Learning to breathe

I’ve been doing hot yoga lately. It’s been a great exercise in not just helping me get into better shape but it’s also teaching me how to breathe.

Breathing can be a big problem when you’re going through strenuous activities. Personally, I’ve always had a problem breathing when I’m working out. It’s not that I have asthma or any kind of respiratory issue. My breathing is just fine during normal activities. For whatever reason, I have a problem remembering to breathe and regulating my breathing toward a normal state when I’m lifting weights, using the Stairmaster, or doing pushups or sit-ups.

I have no idea why this comes up. It isn’t necessarily a nervous thing, although there are some rare instances in my life in which I find myself breathing abnormally. When I was asked to be a guest on a radio show the first few times, I’d find myself speaking and almost holding my breath at the same time. It was a nervous action that went away, but every once in a while I find myself doing it the first time I’m on someone’s show.

For some reason though, I hold my lungs in when I’m working out. It’s a habit I’ve tried to break on my own, but I find that it takes away from my concentration. Now that I’ve started doing hot yoga, I have no choice but to learn how to breathe properly. The workout itself is introspective. It’s one of the few workouts that isn’t ephemeral by nature. There aren’t really short sets of exertion. Everything flows from one pose into the next, always requiring consciousness of movement and how it affects the next step.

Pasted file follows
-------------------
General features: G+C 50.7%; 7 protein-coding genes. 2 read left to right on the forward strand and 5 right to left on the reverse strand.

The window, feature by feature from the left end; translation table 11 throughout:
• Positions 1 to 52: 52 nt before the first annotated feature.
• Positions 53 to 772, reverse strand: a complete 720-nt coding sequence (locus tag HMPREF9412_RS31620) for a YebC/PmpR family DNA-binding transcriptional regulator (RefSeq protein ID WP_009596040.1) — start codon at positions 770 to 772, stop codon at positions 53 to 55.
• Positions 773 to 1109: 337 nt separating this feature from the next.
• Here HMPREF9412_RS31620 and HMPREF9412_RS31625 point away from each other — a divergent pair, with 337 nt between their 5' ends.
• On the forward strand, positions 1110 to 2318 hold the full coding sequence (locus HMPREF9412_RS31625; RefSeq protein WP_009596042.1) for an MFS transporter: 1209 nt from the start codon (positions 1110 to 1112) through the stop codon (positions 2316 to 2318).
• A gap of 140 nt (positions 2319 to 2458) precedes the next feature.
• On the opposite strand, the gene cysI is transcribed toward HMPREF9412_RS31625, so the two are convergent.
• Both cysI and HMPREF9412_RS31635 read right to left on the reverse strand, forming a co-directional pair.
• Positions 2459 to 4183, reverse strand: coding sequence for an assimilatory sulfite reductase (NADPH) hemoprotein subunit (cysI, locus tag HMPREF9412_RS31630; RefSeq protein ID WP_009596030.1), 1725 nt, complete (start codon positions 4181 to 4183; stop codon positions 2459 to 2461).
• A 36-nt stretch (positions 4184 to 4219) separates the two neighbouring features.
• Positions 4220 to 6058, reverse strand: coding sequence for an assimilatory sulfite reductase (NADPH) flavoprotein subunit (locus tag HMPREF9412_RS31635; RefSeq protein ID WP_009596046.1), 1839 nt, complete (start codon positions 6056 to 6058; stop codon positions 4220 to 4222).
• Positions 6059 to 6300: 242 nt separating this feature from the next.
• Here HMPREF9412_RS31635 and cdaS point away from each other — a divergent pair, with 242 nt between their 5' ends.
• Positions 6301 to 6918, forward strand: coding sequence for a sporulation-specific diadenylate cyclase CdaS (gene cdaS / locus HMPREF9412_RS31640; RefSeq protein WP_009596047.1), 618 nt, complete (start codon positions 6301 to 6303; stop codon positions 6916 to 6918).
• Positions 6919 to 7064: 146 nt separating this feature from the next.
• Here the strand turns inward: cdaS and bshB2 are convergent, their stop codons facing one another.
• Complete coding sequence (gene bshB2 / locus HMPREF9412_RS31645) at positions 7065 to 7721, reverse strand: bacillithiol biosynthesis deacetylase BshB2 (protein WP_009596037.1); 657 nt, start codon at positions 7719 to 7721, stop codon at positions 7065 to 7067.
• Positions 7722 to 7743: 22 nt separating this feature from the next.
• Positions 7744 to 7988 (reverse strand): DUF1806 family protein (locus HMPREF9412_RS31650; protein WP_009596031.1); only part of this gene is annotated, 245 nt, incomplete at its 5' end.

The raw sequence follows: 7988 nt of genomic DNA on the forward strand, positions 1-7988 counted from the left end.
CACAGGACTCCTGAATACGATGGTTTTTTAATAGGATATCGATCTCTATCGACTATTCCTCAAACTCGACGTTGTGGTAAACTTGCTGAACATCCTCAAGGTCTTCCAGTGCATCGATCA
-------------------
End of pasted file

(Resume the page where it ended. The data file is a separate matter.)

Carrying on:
With the added increased temperature, it strains not only the body but it strains your concentration. It forces you to focus on the basic parts of your workout. Your movements and holds have to break through your own mental limits. And in all of this time, you have to regulate your breathing. Controlling your breath into evenly distributed expulsions and intakes is how you learn to normalize the exertion for your body.